Journal: Food and Chemical Toxicology, vol. 164, 112999, 2022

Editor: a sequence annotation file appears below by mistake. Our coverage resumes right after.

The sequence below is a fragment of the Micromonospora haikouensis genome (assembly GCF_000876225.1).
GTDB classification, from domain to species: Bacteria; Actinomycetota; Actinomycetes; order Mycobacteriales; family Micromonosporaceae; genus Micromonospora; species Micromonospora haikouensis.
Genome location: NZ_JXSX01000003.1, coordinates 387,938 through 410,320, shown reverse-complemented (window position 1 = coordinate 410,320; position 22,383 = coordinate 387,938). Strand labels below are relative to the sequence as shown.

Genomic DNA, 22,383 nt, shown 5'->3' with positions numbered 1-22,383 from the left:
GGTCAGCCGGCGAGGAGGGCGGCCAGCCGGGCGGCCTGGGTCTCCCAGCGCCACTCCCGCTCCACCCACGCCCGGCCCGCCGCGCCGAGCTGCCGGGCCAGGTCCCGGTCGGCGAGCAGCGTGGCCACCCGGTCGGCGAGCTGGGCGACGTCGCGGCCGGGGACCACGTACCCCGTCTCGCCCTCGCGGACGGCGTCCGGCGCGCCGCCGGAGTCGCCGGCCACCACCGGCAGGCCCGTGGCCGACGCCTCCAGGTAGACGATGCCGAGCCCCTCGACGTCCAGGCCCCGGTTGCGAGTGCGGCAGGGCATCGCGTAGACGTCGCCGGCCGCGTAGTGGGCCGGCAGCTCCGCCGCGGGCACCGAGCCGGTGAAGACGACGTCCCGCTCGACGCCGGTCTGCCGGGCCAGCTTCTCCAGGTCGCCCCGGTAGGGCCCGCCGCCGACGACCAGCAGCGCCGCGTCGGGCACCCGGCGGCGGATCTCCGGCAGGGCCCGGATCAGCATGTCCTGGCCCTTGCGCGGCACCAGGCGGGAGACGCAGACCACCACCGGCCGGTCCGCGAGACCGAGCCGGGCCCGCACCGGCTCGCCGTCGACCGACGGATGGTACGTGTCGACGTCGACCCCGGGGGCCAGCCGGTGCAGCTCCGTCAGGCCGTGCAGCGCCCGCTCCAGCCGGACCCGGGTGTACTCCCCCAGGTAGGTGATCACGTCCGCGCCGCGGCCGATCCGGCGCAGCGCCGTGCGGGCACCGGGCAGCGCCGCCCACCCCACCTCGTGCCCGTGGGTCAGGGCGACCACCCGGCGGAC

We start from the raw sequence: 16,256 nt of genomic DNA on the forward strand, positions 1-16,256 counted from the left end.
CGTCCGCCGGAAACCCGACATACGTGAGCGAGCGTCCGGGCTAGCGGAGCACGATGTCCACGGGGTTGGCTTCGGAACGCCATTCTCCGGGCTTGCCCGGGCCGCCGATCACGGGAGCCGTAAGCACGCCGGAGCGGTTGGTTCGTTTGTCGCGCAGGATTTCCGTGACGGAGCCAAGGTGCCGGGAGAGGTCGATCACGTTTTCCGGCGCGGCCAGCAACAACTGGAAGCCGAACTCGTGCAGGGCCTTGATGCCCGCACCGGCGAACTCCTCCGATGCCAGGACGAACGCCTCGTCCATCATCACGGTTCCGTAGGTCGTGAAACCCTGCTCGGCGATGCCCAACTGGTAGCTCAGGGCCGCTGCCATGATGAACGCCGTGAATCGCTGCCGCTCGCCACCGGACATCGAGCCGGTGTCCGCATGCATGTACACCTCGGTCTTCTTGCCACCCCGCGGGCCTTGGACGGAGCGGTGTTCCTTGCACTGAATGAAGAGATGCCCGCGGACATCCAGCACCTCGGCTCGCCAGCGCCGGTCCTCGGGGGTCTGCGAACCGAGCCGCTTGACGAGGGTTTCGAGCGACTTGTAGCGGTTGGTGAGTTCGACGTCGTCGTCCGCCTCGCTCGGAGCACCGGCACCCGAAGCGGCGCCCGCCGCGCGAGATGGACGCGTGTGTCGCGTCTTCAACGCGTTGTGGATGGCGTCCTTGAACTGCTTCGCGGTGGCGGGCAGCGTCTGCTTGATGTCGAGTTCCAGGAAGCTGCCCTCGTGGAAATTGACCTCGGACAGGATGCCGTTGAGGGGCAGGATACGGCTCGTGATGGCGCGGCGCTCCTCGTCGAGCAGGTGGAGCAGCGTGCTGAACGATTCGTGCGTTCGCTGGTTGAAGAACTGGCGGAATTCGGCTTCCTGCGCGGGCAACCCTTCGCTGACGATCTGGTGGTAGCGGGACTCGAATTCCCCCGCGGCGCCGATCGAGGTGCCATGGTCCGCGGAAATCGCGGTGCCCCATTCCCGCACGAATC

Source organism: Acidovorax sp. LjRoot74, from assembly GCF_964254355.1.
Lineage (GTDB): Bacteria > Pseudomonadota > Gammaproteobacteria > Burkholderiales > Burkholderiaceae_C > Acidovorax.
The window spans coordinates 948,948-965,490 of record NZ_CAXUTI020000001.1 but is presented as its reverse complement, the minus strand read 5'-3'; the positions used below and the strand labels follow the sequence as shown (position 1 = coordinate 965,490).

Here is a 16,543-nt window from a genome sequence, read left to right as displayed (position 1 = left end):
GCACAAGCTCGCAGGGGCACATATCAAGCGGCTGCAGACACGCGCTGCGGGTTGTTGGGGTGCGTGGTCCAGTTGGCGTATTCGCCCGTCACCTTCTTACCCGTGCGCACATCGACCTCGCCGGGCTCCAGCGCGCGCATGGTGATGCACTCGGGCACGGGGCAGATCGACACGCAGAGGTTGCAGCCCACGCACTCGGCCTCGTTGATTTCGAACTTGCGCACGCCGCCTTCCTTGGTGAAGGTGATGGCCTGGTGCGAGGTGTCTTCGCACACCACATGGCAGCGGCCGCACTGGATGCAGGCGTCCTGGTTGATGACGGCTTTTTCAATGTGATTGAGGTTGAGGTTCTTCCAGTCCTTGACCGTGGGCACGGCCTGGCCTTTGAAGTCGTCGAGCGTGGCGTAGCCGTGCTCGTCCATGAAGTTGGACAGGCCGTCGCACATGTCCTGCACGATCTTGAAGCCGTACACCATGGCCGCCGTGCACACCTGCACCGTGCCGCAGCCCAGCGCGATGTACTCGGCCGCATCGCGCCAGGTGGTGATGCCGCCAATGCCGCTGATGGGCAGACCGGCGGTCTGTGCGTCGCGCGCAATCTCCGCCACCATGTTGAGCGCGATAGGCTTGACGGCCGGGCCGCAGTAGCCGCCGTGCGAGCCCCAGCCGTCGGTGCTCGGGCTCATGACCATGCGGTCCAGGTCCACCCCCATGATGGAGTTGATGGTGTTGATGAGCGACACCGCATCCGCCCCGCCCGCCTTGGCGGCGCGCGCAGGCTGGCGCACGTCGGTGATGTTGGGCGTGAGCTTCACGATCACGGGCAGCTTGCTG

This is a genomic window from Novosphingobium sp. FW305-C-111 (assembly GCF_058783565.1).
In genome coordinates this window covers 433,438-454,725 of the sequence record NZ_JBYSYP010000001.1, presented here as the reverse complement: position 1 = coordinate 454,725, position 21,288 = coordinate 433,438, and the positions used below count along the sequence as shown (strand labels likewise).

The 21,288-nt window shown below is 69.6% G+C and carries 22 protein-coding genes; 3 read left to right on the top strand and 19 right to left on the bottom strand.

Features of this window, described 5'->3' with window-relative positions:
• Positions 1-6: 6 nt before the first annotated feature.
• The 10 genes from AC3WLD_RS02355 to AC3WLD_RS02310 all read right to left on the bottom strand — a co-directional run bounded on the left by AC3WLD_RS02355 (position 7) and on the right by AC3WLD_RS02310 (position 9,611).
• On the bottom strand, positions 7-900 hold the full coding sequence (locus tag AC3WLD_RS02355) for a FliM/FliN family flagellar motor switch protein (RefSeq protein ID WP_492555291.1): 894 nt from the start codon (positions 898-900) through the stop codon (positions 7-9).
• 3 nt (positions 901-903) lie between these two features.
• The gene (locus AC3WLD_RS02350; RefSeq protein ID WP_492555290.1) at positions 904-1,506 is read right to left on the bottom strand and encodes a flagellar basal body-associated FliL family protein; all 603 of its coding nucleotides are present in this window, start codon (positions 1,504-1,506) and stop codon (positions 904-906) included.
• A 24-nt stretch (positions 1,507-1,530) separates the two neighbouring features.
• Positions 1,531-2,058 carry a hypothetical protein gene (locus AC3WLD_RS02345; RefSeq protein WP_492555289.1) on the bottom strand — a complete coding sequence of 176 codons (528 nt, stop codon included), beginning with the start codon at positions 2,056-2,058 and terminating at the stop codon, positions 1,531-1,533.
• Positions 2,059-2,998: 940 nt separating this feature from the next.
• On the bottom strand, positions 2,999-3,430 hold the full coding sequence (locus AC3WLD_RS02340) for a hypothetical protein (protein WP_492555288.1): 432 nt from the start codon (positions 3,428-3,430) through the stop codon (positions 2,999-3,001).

Consumer spray products release aerosols that can potentially be inhaled and reach the deep parts of the lungs. A thin layer of liquid, containing a mixture of proteins and lipids known as lung surfactant, coats the alveoli. Inhibition of lung surfactant function can lead to acute loss of lung function. We focused on two groups of spray products; 8 cleaning and 13 impregnation products, and in the context of risk assessment, used an in vitro method for assessing inhibition of lung surfactant function. Original spray-cans were used to generate aerosols to measure aerodynamic particle size distribution. We recreated a real-life exposure scenario to estimate the alveolar deposited dose. Most impregnation products inhibited lung surfactant function at the lowest aerosolization rate, whereas only two cleaning products inhibited function at the highest rates. We used inhibitory dose and estimated alveolar deposition to calculate the margin of safety (MoS). The MoS for the inhibitory products was ≤1 for the impregnation products, while much larger for the cleaning products (>880). This risk assessment focused on the risk of lung surfactant function disruption and provides knowledge on an endpoint of lung toxicity that is not investigated by the currently available OECD test guidelines.